Caspi 2019 - Caspi CE, Canterbury M, Carlson S, et al. A behavioural economics approach to improving healthy food selection among food pantry clients. Public Health Nutrition. 2019;22(12):2303-2313.

Flynn 2013* - Flynn MM, Reinert S, Schiff AR. A six-week cooking program of plant-based recipes improves food security, body weight, and food purchases for food pantry clients. Journal of Hunger & Environmental Nutrition. 2013;8(1):73-84.

Keller-Olaman 2005* - Keller-Olaman SJ, Edwards V, Elliott SJ. Evaluating a food bank recipe-tasting program. Canadian Journal of Diabetic Practice and Research. 2005;66(3):183-186.

Chapman 2017 - Chapman D. Healthy food access in Missouri food pantries through evidence-based intervention. Journal of Human Sciences and Extension. 2017;5(1):141-157.

Clarke 2011* - Clarke P, Evans SH, Hovy EH. Indigenous message tailoring increases consumption of fresh vegetables by clients of community pantries. Health Communication. 2011;26(6):571-582.

Coombs 2020* - Coombs C, Savoie-Roskos MR, LeBlanc H, Gast J, Hendrickson J. Nudging urban food pantry users in Utah toward healthier choices. Health Promotion Practice. 2020:1-7.

Stein 2019 - Stein EC, Stowers KC, McCabe ML, White MA, Schwartz MB. Ingredient bundles and recipe tastings in food pantries: A pilot study to increase the selection of healthy foods. Public Health Nutrition. 2019;22(9):1717-1722.

Long 2020 - Long CR, Narcisse MR, Rowland B, et al. Written nutrition guidelines, client choice distribution, and adequate refrigerator storage are positively associated with increased offerings of Feeding America’s detailed Foods to Encourage (F2E) in a large sample of Arkansas food pantries. Journal of the Academy of Nutrition and Dietetics. 2020;120(5):792-803.e5.

Wetherill 2019* - Wetherill MS, White KC, Seligman HK. Nutrition-focused food banking in the United States: A qualitative study of healthy food distribution initiatives. Journal of the Academy of Nutrition and Dietetics. 2019;119(10):1653-1665.

Handforth 2013* - Handforth B, Hennik M, Schwartz MB. A qualitative study of nutrition-based initiatives at selected food banks in the Feeding America network. Journal of the Academy of Nutrition and Dietetics. 2013;113(3):411-415.

Campbell 2013* - Campbell EC, Ross M, Webb KL. Improving the nutritional quality of emergency food: A study of food bank organizational culture, capacity, and practices. Journal of Hunger & Environmental Nutrition. 2013;8(3):261-280.

Cooksey-Stowers 2018* - Cooksey-Stowers K, Read M, Wolff M, et al. Food pantry staff attitudes about using a nutrition rating system to guide client choice. Journal of Hunger & Environmental Nutrition. 2018;14(1-2).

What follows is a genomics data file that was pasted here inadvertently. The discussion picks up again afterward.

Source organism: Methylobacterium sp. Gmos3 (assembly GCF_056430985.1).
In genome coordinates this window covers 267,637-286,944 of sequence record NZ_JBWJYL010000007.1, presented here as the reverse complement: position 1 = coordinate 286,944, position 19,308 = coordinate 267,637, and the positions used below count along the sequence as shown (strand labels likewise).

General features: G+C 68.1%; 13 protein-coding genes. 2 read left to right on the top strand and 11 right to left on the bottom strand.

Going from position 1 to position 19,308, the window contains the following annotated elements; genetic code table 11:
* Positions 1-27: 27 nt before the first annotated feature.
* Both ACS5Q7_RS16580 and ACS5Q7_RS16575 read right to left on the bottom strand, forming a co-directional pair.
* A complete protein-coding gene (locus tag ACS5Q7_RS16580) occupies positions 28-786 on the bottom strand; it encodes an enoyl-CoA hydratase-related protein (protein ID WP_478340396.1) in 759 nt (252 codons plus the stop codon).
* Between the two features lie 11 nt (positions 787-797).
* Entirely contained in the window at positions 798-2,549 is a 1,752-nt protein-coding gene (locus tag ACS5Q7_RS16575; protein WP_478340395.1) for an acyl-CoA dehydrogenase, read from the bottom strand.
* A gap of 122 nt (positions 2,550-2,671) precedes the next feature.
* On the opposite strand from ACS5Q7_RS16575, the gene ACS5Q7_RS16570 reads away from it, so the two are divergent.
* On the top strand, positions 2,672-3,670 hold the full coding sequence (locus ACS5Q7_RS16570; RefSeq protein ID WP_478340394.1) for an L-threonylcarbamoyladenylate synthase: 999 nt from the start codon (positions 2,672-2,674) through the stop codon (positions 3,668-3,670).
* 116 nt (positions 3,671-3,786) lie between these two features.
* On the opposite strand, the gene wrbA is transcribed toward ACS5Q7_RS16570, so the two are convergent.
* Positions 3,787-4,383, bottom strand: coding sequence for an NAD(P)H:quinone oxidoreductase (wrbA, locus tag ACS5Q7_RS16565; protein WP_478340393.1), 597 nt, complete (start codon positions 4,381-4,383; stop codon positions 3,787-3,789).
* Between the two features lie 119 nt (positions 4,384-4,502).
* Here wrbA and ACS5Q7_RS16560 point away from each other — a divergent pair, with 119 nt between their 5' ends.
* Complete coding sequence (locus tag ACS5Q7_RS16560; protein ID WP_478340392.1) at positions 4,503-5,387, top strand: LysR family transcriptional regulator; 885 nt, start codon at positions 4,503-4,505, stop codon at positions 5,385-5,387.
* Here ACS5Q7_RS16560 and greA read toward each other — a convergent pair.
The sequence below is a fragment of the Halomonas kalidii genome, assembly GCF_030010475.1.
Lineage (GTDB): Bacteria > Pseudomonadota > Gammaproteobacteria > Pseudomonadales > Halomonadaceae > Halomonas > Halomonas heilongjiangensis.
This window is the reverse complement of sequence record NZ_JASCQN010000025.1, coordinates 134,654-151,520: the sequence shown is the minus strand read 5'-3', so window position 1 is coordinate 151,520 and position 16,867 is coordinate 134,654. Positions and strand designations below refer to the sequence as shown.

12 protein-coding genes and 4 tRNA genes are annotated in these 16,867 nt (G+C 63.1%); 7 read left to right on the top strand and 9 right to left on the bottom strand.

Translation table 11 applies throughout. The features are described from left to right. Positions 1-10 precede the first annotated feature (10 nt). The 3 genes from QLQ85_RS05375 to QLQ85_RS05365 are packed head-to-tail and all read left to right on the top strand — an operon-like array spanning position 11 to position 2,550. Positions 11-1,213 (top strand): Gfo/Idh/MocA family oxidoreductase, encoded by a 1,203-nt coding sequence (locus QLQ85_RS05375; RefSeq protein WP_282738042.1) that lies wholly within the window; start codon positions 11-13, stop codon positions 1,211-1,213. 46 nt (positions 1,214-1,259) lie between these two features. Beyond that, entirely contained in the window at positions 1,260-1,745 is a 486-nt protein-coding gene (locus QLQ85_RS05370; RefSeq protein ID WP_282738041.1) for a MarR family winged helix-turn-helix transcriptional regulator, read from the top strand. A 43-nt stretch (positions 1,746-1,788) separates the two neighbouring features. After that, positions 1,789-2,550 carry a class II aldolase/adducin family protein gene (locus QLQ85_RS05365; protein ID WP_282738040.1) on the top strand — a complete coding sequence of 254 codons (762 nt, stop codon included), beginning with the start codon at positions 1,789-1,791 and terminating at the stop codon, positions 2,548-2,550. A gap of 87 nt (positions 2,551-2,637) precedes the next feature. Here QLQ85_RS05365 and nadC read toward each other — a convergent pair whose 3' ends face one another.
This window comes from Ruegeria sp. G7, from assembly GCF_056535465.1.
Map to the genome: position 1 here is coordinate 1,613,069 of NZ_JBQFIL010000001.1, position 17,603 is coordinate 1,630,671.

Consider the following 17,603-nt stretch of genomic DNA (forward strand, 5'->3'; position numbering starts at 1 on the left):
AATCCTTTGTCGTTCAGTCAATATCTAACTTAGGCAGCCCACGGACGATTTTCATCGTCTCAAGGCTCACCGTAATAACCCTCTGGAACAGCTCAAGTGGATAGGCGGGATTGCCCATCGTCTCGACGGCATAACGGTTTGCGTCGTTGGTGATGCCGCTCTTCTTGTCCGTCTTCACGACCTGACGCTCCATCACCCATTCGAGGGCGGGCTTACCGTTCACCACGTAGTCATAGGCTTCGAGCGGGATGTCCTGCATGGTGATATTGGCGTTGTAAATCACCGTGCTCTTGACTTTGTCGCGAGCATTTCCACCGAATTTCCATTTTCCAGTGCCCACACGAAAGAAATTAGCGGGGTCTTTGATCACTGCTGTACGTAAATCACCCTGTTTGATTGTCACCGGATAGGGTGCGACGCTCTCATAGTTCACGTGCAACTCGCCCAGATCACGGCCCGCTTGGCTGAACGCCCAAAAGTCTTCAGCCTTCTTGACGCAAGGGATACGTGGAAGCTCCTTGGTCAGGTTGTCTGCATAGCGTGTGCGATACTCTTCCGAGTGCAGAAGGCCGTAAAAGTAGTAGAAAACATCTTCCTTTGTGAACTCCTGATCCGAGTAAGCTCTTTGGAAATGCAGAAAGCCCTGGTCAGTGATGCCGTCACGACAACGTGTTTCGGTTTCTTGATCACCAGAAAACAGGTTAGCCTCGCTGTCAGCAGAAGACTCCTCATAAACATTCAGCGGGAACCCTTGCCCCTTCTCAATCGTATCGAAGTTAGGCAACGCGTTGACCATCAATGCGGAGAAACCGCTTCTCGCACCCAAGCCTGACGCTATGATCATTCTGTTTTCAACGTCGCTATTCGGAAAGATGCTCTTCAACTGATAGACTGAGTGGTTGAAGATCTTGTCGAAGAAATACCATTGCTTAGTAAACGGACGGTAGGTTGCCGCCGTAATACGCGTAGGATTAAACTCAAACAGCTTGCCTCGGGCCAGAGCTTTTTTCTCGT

Citations - Implementation Examples

* Journal subscription may be required for access.

FA-Who we are - Feeding America (FA), Hunger and Health. Who we are and our COVID 19 response.

FA-Nutrition initiative - Feeding America (FA). Healthy communities need healthy foods.

CFB-Farm donations - Connecticut Food Bank (CFB). Farm donations.

GFBA-FTFB - Georgia Food Bank Association (GFBA). Farm to food bank program (FTFB): Georgia farmers feeding Georgia families.

KAFB-FTFB - Kentucky Association of Food Banks (KAFB). Farms to food banks (FTFB).

MFB-FTFB - Maryland Food Bank (MFB). Farm to food bank (FTFB).

CFC-MT FTFB - Community Food Co-op (CFC). Southwest Montana Farm to Food Bank program (MT FTFB): Support Farm to Food Bank.

FEH-Oregon - Farmers Ending Hunger (FEH). How Farmers Ending Hunger works and the Oregon Food Bank partnership.

RI Food Bank-Community farms - Rhode Island Community Food Bank. Community farms growing food for the food bank.

NRDC-Gunders 2012 - Gunders D. Wasted: How America is losing up to 40 percent of its food from farm to fork to landfill. New York City: National Resources Defense Council; 2012.

IA DOR-FTFD tax credit - Iowa Department of Revenue (IA DOR). Farm to food donation (FTFD) tax credit.

CFBSA-Programs - Community Food Bank of Southern Arizona (CFBSA). Programs and services include home and community gardening, farmers' markets, gleaning, education, and advocacy.

CCFB-Programs - Chester County Food Bank (CCFB). A fresh approach: Food bank programs include gardening kits, gleaning, farming, nutrition education, and healthy cooking classes.

IFFS-Food bank - Inter-Faith Food Shuttle (IFFS). A food bank pioneering innovative, transformative solutions to end hunger: We feed, we teach, we grow.

SBCFB-Programs - Santa Barbara County Food Bank (SBCFB). Programs moving the community from hunger into health.

Ample Harvest-Garden donations - Ample Harvest. Find a local pantry if you have garden surplus you want to donate.

MDA-Grow and give 2011 - Missouri Department of Agriculture (MDA). 10,000 Garden Challenge joins forces with Missouri's food banks to 'Grow & Give.' News Release. 2011.

Foodshare-More than food - Foodshare. More than food: Because it takes more than food to end hunger.

Foodshare-Freshplace - Foodshare. More than food: History of the Freshplace program.

Fresh Start - Fresh Start. Fresh Start program at Kelly Memorial Food Pantry in El Paso, Texas.

NIFB-WBA - Northern Illinois Food Bank (NIFB), Feeding America. Health & nutrition blog: Whole Body Approach to Wellness (WBA) program.

CDC DNPAO-FPC - Centers for Disease Control and Prevention (CDC), Division of Nutrition Physical Activity and Obesity. DNPAO state program highlights: Food policy councils (FPC).